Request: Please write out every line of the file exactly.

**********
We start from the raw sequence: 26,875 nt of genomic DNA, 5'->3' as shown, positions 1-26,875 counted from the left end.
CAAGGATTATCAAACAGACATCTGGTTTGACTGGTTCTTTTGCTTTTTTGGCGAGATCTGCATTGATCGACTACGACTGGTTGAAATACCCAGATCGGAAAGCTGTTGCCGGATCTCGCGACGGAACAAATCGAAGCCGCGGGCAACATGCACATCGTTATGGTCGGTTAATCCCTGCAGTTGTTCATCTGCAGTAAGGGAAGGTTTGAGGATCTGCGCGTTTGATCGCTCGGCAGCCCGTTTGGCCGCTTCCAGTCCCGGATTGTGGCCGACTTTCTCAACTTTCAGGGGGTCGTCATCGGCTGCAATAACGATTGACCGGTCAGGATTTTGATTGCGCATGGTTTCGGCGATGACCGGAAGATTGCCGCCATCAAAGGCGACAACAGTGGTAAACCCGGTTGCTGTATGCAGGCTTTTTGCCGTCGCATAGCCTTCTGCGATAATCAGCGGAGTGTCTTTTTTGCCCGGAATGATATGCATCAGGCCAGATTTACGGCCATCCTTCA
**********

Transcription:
We start from the raw sequence: 26,875 nt of genomic DNA, 5'->3' as shown, positions 1-26,875 counted from the left end.
CAAGGATTATCAAACAGACATCTGGTTTGACTGGTTCTTTTGCTTTTTTGGCGAGATCTGCATTGATCGACTACGACTGGTTGAAATACCCAGATCGGAAAGCTGTTGCCGGATCTCGCGACGGAACAAATCGAAGCCGCGGGCAACATGCACATCGTTATGGTCGGTTAATCCCTGCAGTTGTTCATCTGCAGTAAGGGAAGGTTTGAGGATCTGCGCGTTTGATCGCTCGGCAGCCCGTTTGGCCGCTTCCAGTCCCGGATTGTGGCCGACTTTCTCAACTTTCAGGGGGTCGTCATCGGCTGCAATAACGATTGACCGGTCAGGATTTTGATTGCGCATGGTTTCGGCGATGACCGGAAGATTGCCGCCATCAAAGGCGACAACAGTGGTAAACCCGGTTGCTGTATGCAGGCTTTTTGCCGTCGCATAGCCTTCTGCGATAATCAGCGGAGTGTCTTTTTTGCCCGGAATGATATGCATCAGGCCAGATTTACGGCCATCCTTCA